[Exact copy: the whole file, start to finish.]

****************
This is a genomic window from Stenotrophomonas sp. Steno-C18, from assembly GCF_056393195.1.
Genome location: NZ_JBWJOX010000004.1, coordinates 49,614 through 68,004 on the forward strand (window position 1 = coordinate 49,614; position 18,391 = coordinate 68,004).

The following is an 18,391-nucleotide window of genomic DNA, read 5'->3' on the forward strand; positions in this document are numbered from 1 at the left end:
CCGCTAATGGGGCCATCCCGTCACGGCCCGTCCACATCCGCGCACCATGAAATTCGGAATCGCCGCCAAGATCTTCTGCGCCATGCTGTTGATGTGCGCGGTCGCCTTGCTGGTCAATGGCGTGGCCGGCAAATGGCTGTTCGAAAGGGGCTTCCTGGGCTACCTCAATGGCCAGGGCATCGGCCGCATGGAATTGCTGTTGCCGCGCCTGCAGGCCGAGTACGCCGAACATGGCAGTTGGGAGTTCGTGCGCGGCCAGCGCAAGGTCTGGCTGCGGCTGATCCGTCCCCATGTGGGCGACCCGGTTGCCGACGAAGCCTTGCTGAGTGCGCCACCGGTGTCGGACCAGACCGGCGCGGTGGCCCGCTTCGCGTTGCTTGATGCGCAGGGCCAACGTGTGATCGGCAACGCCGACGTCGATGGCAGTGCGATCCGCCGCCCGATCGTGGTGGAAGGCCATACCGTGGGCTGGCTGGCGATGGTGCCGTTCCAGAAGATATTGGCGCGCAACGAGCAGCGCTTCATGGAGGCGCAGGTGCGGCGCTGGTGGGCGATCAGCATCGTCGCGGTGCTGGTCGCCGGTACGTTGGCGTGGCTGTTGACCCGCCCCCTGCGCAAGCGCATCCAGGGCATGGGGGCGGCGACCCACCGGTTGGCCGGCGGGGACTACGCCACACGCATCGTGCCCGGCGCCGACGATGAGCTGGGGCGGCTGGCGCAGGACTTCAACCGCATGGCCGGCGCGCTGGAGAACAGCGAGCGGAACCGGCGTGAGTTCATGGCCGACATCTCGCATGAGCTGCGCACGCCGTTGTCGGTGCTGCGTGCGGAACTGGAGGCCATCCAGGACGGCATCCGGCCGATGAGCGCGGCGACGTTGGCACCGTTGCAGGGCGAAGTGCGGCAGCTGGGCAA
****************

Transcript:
This is a genomic window from Stenotrophomonas sp. Steno-C18, from assembly GCF_056393195.1.
Genome location: NZ_JBWJOX010000004.1, coordinates 49,614 through 68,004 on the forward strand (window position 1 = coordinate 49,614; position 18,391 = coordinate 68,004).

The following is an 18,391-nucleotide window of genomic DNA, read 5'->3' on the forward strand; positions in this document are numbered from 1 at the left end:
CCGCTAATGGGGCCATCCCGTCACGGCCCGTCCACATCCGCGCACCATGAAATTCGGAATCGCCGCCAAGATCTTCTGCGCCATGCTGTTGATGTGCGCGGTCGCCTTGCTGGTCAATGGCGTGGCCGGCAAATGGCTGTTCGAAAGGGGCTTCCTGGGCTACCTCAATGGCCAGGGCATCGGCCGCATGGAATTGCTGTTGCCGCGCCTGCAGGCCGAGTACGCCGAACATGGCAGTTGGGAGTTCGTGCGCGGCCAGCGCAAGGTCTGGCTGCGGCTGATCCGTCCCCATGTGGGCGACCCGGTTGCCGACGAAGCCTTGCTGAGTGCGCCACCGGTGTCGGACCAGACCGGCGCGGTGGCCCGCTTCGCGTTGCTTGATGCGCAGGGCCAACGTGTGATCGGCAACGCCGACGTCGATGGCAGTGCGATCCGCCGCCCGATCGTGGTGGAAGGCCATACCGTGGGCTGGCTGGCGATGGTGCCGTTCCAGAAGATATTGGCGCGCAACGAGCAGCGCTTCATGGAGGCGCAGGTGCGGCGCTGGTGGGCGATCAGCATCGTCGCGGTGCTGGTCGCCGGTACGTTGGCGTGGCTGTTGACCCGCCCCCTGCGCAAGCGCATCCAGGGCATGGGGGCGGCGACCCACCGGTTGGCCGGCGGGGACTACGCCACACGCATCGTGCCCGGCGCCGACGATGAGCTGGGGCGGCTGGCGCAGGACTTCAACCGCATGGCCGGCGCGCTGGAGAACAGCGAGCGGAACCGGCGTGAGTTCATGGCCGACATCTCGCATGAGCTGCGCACGCCGTTGTCGGTGCTGCGTGCGGAACTGGAGGCCATCCAGGACGGCATCCGGCCGATGAGCGCGGCGACGTTGGCACCGTTGCAGGGCGAAGTGCGGCAGCTGGGCAA